The next step involved mapping Visual Exposure across the landscape, relative to a set of viewing locations including roads, trails, tourist attractions, community facilities, lookouts etc. Previous models for mapping Visual Exposure simply counted the number of viewing locations that could be seen from each point in the landscape, without taking into account distance, orientation (slope and aspect), the intervening vegetation, and number of viewers. Visual Exposure was calculated from a DEM and a set of viewing locations.
The final step involved combining Scenic Preference and Visual Exposure in order to produce a map of Scenic Amenity. Scenic Amenity was calculated so that highly visible, preferred landscapes were given the highest score, while the high visibility least preferred landscapes were given the lowest score. Areas with low visibility have intermediate Scenic Amenity.
Caboolture Shire was extremely happy with the work, which has become a key council-planning tool. The project won two Planning Institute of Australia Awards for Excellence, in the Media and Environmental Planning categories.The methodology has also been endorsed by the South East Queensland Regional Organisation of Councils (SEQROC) as the preferred method for assessing Scenic Amenity. Terranean and Forest Images also have applied the methodology in projects for the Ipswich and Brisbane City Councils, and the Lockyer Valley, as well as the South East Queensland regional plan.
Australian National University
Aerial photography and Satellite Remote Sensing data can be valuable for mapping vegetation; however, it is relatively insensitive to subtle differences in species composition and requires significant ground truthing for reliable results. The Australian National University needed a way of increasing the probability of prediction of vegetation communities, without generating excessive extra cost.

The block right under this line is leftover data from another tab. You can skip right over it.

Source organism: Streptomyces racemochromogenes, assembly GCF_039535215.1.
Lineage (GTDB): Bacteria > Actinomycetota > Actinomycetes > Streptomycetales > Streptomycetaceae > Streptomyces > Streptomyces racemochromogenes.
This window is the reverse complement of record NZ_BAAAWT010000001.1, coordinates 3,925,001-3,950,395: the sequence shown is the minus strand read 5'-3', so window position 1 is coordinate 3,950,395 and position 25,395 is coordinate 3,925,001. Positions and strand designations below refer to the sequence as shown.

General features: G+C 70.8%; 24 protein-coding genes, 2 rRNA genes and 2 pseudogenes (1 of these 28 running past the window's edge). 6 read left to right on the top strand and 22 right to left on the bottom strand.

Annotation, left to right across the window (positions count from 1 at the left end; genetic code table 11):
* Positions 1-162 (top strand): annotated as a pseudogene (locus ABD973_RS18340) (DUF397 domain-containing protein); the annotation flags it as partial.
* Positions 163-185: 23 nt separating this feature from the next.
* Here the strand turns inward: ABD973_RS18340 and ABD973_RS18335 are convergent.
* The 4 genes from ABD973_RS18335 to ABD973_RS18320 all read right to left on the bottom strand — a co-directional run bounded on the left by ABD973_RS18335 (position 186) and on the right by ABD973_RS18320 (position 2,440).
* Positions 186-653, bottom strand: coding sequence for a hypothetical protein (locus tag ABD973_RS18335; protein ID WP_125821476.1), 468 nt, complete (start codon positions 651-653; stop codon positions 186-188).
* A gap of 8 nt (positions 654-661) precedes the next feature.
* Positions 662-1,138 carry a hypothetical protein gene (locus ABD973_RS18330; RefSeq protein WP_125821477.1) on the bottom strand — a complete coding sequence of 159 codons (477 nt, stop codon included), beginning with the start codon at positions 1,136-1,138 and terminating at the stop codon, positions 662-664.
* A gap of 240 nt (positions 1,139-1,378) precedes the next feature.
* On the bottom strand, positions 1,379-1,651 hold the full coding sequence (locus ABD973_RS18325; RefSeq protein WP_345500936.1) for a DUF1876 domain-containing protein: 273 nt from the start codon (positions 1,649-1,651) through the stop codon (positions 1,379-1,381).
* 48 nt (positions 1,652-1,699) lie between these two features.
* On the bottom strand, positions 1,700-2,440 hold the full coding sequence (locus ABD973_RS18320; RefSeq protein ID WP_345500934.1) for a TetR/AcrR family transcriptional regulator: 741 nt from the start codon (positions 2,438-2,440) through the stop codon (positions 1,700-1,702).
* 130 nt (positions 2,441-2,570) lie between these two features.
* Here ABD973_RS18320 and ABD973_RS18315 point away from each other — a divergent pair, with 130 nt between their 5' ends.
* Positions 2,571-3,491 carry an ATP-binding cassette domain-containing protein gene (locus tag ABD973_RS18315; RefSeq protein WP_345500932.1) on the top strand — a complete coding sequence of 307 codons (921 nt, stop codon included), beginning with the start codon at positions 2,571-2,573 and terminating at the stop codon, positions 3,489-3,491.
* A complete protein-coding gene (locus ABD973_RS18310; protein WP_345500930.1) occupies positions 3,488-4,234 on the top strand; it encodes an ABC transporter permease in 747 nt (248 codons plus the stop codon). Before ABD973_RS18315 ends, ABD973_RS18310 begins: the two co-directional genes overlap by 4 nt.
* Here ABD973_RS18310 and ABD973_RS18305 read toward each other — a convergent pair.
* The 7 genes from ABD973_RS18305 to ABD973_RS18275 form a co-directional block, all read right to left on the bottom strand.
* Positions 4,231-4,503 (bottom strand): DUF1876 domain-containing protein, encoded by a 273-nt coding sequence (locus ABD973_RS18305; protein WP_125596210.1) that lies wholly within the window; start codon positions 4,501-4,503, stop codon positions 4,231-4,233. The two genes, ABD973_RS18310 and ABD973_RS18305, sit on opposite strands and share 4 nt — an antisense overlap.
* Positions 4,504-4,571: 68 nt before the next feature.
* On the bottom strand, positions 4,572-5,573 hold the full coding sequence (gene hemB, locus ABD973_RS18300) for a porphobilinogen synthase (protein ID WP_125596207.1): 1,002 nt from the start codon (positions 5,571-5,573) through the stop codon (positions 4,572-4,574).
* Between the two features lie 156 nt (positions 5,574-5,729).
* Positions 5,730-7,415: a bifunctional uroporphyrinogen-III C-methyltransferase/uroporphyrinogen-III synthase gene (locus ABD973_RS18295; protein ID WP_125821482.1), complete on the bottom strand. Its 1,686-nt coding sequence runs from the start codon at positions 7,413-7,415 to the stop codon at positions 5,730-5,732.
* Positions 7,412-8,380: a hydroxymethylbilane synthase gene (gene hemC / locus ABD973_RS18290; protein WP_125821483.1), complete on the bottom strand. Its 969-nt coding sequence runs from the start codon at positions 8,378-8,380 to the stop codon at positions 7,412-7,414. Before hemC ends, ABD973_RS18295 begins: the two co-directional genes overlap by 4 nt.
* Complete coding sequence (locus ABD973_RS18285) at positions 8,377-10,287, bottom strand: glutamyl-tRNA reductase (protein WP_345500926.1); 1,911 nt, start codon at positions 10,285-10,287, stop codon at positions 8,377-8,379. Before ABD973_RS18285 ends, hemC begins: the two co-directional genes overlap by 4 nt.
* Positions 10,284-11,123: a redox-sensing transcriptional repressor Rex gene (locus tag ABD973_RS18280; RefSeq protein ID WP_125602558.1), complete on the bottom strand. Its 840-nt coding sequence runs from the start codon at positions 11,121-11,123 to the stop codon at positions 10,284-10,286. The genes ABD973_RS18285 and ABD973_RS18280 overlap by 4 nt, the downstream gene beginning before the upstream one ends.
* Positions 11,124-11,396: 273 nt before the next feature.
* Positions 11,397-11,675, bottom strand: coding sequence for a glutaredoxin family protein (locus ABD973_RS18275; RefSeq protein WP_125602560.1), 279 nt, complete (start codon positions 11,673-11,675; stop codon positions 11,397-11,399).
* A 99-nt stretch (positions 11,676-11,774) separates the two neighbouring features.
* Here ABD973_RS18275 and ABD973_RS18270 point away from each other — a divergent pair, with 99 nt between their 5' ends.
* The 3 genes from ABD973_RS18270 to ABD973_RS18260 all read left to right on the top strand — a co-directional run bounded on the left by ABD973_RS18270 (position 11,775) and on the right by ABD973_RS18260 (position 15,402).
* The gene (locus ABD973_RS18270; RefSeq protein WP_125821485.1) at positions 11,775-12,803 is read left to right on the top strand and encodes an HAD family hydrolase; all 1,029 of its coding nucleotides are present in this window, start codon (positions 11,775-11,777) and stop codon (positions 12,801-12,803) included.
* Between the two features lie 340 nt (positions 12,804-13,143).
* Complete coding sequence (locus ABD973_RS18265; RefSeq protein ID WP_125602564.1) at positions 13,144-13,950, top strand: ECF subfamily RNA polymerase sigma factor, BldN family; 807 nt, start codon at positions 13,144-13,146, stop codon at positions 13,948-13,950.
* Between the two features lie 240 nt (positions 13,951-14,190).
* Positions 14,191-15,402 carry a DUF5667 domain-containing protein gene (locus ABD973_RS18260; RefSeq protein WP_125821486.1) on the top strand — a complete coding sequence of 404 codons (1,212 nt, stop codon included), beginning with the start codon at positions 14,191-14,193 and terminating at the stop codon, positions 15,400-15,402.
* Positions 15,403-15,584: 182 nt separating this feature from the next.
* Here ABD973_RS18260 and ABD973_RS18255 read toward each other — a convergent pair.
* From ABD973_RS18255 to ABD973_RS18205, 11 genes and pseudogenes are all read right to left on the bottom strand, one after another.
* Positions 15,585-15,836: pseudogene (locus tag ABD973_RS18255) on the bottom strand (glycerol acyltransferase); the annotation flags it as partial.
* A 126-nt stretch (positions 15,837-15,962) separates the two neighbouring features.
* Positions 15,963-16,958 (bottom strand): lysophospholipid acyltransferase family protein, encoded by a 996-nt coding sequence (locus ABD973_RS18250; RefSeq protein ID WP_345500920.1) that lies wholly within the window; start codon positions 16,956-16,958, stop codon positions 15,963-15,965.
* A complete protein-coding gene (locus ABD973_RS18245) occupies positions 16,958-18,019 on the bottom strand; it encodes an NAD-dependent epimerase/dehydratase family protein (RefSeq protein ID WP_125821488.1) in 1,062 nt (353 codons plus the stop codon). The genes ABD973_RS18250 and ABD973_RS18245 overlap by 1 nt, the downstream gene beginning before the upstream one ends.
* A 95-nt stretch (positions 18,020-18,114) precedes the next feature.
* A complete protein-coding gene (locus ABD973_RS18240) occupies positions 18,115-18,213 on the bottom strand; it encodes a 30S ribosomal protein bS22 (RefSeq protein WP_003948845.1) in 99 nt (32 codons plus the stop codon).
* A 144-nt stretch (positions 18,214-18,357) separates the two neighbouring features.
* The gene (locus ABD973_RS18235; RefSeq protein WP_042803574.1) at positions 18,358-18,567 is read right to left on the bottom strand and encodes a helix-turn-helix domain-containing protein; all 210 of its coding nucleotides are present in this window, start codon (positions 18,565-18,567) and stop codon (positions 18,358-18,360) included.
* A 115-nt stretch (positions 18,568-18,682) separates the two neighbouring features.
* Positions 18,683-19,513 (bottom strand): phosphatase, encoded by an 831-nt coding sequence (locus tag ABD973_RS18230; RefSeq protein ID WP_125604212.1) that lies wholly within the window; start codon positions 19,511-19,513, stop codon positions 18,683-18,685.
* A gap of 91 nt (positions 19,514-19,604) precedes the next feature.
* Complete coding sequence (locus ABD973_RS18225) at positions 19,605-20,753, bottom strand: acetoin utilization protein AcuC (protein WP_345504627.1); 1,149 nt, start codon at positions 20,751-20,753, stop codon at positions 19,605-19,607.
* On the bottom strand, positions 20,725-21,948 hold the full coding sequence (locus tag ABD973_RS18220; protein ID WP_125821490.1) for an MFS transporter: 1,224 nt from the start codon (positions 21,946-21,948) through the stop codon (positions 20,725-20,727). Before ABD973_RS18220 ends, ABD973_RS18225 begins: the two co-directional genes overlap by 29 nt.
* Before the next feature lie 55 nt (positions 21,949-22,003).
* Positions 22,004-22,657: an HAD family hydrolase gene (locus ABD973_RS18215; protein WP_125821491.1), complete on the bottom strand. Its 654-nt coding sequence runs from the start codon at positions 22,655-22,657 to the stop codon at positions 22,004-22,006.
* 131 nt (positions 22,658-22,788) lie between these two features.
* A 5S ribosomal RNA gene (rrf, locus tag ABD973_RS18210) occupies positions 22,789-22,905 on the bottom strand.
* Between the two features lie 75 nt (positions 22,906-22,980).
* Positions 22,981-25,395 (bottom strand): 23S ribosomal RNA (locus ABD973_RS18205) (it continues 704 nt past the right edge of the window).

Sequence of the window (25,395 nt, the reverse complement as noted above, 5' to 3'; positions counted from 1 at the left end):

GIS is a powerful tool for environmental data analysis and predictive modelling. Previously, it had been shown that the distribution of plant species and communities were determined by the interactions illustrated above.
On the basis of these relationships, a new and innovative procedure was developed to map vegetation communities using a combination of GIS and artificial intelligence. The methodology was tested on an area of forest where the vegetation communities had previously been identified by classification of floristic survey data.
The range of physical variables, thought to influence the distribution of vegetation communities, was derived from readily available mapping data. The variables included topographic exposure, slope, aspect, catchment area, steepness, and geology. A combination of GIS modelling and Decision Tree Analysis was used to classify the study area into environments that were likely to support different forest communities.
The resulting map predicted the distribution of forest communities with an exceptional accuracy of approximately 85%, and was recognised as a great improvement on remote sensing alone. Since then, the methodology has been used in a range of projects for mapping ecological distributions.
The Panguna mine in Bougainville is well known because of the actions of Francis Ona and his followers, which led to the closure of the mine because of concerns about environmental and economic exploitation. Mining began in 1968 and the mine grew to a width of 2.5 km and a depth of 400 m, making it the largest mine in Papua New Guinea, and one of the largest open-cut mines in the world. As part of their ongoing obligation to the project, CRA Bougainville Ltd resolved to objectively assess the extent of change caused to the Jaba River during, and subsequent to, the operation of the mine.
Terranean Mapping Solutions was engaged to carry out GIS and remote sensing analysis, in order to accurately quantify, through remote sensing, the extent of hydrological and catchment sedimentation,along the Jaba River.
Topographic maps, derived from 1973 photography, were digitised and compared with data derived from 1984 Aerial Photography, 1989 and 1990 Landsat images, and 1996 RADARSAT imagery. Remote Sensing and GIS modelling techniques were used to accurately quantify changes in sedimentary and hydrological processes during a 30-year period.
The project succeeded in developing a quantifiable, repeatable method of assessing the sedimentation, vegetation cover, and hydrological processes of the Jaba River and its catchment.